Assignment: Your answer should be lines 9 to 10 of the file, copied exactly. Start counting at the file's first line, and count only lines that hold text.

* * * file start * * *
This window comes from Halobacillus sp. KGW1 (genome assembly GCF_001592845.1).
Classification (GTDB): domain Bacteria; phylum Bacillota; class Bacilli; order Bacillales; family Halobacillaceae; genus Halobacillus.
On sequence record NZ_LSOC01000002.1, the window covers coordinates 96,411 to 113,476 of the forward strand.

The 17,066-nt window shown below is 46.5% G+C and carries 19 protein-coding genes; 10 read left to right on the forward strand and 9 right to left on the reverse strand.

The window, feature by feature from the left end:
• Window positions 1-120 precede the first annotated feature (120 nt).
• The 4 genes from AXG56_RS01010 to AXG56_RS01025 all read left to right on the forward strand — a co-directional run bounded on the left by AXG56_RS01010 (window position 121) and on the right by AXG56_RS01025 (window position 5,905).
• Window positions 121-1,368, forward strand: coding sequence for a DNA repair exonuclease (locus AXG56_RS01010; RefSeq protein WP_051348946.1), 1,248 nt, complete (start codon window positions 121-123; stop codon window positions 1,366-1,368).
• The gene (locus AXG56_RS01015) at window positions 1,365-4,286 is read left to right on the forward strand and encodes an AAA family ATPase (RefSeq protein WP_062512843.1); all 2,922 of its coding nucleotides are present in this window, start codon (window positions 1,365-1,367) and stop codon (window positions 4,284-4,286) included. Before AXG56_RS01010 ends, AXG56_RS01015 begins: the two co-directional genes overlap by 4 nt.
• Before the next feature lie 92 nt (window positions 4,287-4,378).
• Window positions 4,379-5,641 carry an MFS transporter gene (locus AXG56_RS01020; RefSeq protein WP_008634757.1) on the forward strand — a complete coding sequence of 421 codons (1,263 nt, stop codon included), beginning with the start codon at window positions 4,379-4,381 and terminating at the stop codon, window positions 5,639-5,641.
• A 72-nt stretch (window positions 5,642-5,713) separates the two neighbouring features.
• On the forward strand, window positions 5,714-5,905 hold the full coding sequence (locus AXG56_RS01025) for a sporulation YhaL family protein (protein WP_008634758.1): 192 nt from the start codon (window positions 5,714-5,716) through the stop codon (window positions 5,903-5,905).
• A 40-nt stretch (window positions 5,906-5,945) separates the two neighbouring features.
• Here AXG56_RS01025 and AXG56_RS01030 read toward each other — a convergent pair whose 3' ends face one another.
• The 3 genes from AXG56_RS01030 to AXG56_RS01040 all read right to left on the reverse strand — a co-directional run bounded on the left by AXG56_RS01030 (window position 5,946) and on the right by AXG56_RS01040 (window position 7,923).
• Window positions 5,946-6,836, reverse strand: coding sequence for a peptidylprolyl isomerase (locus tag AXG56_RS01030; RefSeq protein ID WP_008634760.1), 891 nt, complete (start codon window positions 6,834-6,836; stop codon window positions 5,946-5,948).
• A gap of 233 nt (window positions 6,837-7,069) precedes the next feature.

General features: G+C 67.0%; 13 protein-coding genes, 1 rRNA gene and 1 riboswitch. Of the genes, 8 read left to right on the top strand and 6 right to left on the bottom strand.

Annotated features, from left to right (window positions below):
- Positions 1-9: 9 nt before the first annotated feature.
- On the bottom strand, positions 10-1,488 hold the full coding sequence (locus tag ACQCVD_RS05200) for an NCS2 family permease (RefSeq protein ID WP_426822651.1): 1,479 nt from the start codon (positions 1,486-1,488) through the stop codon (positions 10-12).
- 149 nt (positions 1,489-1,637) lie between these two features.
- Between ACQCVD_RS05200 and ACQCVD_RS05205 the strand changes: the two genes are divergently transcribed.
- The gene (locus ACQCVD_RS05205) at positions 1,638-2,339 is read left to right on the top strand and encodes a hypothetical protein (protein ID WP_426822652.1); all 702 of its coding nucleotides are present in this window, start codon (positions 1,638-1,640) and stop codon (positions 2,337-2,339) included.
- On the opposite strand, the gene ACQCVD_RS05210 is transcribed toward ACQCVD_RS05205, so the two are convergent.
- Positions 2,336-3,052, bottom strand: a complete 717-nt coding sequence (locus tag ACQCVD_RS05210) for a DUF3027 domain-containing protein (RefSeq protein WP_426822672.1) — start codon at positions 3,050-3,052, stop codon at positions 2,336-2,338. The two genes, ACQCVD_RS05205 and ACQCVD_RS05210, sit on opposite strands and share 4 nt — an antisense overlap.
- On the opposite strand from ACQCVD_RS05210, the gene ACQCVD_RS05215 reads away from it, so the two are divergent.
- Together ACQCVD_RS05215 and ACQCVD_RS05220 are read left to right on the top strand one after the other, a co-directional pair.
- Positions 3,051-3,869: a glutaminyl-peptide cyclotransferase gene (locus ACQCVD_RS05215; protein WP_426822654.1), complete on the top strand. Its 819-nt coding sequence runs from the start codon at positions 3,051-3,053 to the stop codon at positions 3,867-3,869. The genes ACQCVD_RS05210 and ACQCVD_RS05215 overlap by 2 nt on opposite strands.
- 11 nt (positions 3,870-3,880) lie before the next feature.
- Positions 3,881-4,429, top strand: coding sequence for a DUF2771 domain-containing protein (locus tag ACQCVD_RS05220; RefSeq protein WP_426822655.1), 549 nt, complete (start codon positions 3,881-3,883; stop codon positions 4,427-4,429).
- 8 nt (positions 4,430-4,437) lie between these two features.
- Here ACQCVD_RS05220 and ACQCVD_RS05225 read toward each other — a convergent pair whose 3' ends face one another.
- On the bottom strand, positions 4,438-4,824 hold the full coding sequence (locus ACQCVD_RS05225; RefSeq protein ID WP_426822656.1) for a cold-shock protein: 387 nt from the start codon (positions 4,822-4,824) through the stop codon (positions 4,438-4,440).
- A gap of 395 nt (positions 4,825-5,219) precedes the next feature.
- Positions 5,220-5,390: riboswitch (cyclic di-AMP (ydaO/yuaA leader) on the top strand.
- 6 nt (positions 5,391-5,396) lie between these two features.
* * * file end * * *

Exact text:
• The gene (locus AXG56_RS01015) at window positions 1,365-4,286 is read left to right on the forward strand and encodes an AAA family ATPase (RefSeq protein WP_062512843.1); all 2,922 of its coding nucleotides are present in this window, start codon (window positions 1,365-1,367) and stop codon (window positions 4,284-4,286) included. Before AXG56_RS01010 ends, AXG56_RS01015 begins: the two co-directional genes overlap by 4 nt.
• Before the next feature lie 92 nt (window positions 4,287-4,378).